Bleckners large-scale abstractions are celebratory and investigative. Theres a wishful beauty lurking behind the sad pall. In Victoria Leacocks Signature Flowers: A Revealing Collection of Celebrity Drawings (Broadway Books), Bleckner renders a bold, stark flower where the dark-brown petals gloomily overwhelm the bright-yellow airy spaces in between. That flower is like being gay, he says. We are the spaces in between. The flowers squiggly stem evokes a sperm tail.
In my new paintings, he says, each canvas is an inside view of what the paintings before them are. Its just the vantage point totally changes. They are like a microscopic view of immune cellular activity. Its like a sequence.
Through his art lifts the rocks at the bottom to see what crawls beneath, Bleckner wants it known that hes actually a fun, happy and romantic guy. And hes looking for dates. Im looking for someone sweet, gentle, nice, sexy and hot, all that stuff, he says. Hes got a live-in companion, Eric, but they have an open relationship. Im very accessible. Im not some successful asshole with attitude. I like to have a good time. The only way for me to have a good time is when lots of boys know who I am.
"Why done this matter so much
It doesnt matter so much, he replies. Its just one of the things that matter.
Bleckner seeks to cultivate a legendary status. But not like Picasso, he adds. I want to be gay legendary a gay/gendary. He erupts in laughter, looking strangely triumphant. Dont forget to put my telephone number in the article.
I warn him that psychotic callers might hound him. Believe me, I can handle psychotic callers, he says.
The phone rings again. As usual, Bleckner answers it himself.
Sorry, guys. Hes not listed in the book.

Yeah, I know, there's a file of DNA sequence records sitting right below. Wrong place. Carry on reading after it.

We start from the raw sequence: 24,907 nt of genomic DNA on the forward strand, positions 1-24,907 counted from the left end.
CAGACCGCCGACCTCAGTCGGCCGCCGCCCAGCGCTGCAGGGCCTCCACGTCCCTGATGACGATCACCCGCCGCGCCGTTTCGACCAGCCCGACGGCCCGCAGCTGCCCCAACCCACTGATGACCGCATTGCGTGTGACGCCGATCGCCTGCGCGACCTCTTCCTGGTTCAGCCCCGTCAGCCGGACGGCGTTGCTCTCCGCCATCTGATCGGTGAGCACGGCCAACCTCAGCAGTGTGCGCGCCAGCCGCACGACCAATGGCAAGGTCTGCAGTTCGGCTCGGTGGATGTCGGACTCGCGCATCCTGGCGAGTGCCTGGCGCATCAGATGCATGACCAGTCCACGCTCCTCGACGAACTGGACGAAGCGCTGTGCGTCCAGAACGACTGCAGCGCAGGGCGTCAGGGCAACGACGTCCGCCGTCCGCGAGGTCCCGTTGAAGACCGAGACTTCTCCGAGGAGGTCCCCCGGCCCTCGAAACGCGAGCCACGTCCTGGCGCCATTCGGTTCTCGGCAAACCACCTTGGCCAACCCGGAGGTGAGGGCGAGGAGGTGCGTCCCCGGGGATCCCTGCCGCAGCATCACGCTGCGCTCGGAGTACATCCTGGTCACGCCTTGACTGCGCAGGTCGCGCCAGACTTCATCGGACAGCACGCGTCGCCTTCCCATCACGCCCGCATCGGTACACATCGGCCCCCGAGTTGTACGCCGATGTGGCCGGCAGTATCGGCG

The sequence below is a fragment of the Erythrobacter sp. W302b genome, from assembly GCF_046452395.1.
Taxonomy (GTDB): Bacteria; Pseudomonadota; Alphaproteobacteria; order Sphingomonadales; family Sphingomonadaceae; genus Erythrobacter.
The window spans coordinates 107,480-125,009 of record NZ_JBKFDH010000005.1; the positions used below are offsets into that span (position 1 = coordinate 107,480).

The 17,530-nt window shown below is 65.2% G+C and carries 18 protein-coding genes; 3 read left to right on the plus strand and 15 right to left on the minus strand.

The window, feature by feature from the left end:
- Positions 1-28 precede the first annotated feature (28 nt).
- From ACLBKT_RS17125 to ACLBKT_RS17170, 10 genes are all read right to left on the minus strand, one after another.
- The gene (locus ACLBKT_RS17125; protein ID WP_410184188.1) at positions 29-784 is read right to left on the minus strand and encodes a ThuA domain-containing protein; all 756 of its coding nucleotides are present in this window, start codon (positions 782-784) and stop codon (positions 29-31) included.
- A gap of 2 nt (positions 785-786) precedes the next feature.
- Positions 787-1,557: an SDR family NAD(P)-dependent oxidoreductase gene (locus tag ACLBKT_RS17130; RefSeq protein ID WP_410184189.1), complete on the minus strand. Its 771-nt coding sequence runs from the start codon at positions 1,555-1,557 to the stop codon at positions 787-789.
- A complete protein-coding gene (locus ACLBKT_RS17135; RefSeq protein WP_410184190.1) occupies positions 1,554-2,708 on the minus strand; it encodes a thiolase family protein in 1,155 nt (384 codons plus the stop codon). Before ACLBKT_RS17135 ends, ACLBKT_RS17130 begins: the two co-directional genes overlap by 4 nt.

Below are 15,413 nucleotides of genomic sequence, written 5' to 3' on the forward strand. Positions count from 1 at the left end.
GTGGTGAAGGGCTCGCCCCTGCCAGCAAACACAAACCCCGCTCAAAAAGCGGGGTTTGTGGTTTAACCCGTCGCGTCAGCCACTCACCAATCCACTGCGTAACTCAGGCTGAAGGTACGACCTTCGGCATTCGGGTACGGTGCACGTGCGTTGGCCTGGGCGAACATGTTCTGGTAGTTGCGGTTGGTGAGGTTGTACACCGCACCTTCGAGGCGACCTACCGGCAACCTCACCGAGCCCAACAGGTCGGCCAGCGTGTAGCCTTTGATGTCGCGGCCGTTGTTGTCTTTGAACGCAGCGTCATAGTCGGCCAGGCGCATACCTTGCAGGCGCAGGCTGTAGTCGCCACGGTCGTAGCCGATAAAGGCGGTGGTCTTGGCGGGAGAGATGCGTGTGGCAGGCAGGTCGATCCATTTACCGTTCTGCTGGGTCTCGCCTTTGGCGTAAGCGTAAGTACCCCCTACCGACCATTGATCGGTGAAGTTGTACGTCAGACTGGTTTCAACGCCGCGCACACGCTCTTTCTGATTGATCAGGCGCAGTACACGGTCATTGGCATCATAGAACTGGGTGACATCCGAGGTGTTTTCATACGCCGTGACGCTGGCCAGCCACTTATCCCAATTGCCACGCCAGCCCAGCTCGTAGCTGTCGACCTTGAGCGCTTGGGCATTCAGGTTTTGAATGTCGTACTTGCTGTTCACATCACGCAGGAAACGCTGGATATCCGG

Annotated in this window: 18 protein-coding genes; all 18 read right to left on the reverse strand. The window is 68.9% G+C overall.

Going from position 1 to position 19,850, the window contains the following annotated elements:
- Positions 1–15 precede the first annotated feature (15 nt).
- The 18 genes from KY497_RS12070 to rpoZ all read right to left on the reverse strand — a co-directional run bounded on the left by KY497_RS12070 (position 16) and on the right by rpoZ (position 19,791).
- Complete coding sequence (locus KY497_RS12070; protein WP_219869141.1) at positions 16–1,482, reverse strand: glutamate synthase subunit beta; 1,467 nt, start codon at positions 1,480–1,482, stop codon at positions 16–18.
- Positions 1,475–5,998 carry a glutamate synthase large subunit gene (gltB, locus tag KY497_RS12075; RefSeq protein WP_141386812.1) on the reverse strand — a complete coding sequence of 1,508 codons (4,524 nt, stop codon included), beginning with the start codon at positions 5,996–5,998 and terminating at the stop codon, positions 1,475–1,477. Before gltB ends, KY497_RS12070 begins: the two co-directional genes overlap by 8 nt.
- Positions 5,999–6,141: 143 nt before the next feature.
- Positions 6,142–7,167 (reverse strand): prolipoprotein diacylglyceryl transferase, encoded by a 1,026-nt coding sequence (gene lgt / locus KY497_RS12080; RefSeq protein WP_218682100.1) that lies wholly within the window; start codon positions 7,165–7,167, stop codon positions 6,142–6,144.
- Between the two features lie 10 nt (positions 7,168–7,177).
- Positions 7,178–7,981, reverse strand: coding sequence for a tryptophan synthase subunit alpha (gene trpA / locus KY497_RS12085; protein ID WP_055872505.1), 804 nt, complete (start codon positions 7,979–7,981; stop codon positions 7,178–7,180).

|Bleckner Blabs About
HIS STATUS AS AN INFLUENTIAL GAY MAN: It means that youve accomplished something in your life and that you might be able to help other people out when you can. If you like the work of young artist, you can help them along in their career in some way that might be beneficial. Thats having an influence. That to me is a good thing.
THE GAY WORLDS A-LIST: Theyre all my friends. I dont think theres anything wrong with being successful. Theres nothing wrong with desiring to be successful. And theres certainly nothing wrong with somebody who is interested in people who are successful. It usually means theyve done something in their lives that warrants it.
SEX: Tricks are something I gave up a long time ago. Dates are with people whom I could through a conversation with. Affairs are for people whom you enjoy spending more time than just having a conversation.
GAY MARRIAGE: Im not interested. I think its a side issue. I think its a waste of energy and resources to concentrate on it. It seems to me to be too complicit with the mainstream. I dont give a shit what straight people think about gay people. I think gay people need to be a little more defiant about that shit.
CURE FOR AIDS: In my Utopia, yes, theres a solution. But Im not a Utopian. Im a pragmatist, and there doesnt seem to be anything out there. Even when there is something out there, it takes another 10 years to develop, market and distribute it. Were talking well into the next century. So more resources should be aimed at prevention.